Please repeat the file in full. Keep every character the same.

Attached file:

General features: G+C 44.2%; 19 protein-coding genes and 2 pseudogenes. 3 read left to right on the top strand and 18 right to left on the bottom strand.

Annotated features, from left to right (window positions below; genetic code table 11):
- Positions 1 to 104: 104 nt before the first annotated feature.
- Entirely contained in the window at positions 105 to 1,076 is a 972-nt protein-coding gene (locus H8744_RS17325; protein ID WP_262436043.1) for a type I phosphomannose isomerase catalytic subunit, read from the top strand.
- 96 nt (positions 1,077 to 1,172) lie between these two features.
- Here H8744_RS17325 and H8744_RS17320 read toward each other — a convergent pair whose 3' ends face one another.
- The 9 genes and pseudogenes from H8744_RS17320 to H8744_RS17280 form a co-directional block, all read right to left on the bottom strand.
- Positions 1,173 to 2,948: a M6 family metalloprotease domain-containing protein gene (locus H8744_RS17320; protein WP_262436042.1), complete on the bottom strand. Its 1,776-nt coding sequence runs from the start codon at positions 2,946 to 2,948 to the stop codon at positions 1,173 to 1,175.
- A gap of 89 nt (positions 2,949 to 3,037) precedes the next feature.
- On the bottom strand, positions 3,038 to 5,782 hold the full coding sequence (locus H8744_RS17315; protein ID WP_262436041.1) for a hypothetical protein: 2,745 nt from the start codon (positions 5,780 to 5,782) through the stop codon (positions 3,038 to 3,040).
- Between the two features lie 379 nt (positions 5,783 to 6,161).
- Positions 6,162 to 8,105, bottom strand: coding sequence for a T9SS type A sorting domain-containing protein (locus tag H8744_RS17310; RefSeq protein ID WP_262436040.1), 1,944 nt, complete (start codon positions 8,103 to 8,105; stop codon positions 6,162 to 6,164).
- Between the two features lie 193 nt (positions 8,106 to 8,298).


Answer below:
General features: G+C 44.2%; 19 protein-coding genes and 2 pseudogenes. 3 read left to right on the top strand and 18 right to left on the bottom strand.

Annotated features, from left to right (window positions below; genetic code table 11):
- Positions 1 to 104: 104 nt before the first annotated feature.
- Entirely contained in the window at positions 105 to 1,076 is a 972-nt protein-coding gene (locus H8744_RS17325; protein ID WP_262436043.1) for a type I phosphomannose isomerase catalytic subunit, read from the top strand.
- 96 nt (positions 1,077 to 1,172) lie between these two features.
- Here H8744_RS17325 and H8744_RS17320 read toward each other — a convergent pair whose 3' ends face one another.
- The 9 genes and pseudogenes from H8744_RS17320 to H8744_RS17280 form a co-directional block, all read right to left on the bottom strand.
- Positions 1,173 to 2,948: a M6 family metalloprotease domain-containing protein gene (locus H8744_RS17320; protein WP_262436042.1), complete on the bottom strand. Its 1,776-nt coding sequence runs from the start codon at positions 2,946 to 2,948 to the stop codon at positions 1,173 to 1,175.
- A gap of 89 nt (positions 2,949 to 3,037) precedes the next feature.
- On the bottom strand, positions 3,038 to 5,782 hold the full coding sequence (locus H8744_RS17315; protein ID WP_262436041.1) for a hypothetical protein: 2,745 nt from the start codon (positions 5,780 to 5,782) through the stop codon (positions 3,038 to 3,040).
- Between the two features lie 379 nt (positions 5,783 to 6,161).
- Positions 6,162 to 8,105, bottom strand: coding sequence for a T9SS type A sorting domain-containing protein (locus tag H8744_RS17310; RefSeq protein ID WP_262436040.1), 1,944 nt, complete (start codon positions 8,103 to 8,105; stop codon positions 6,162 to 6,164).
- Between the two features lie 193 nt (positions 8,106 to 8,298).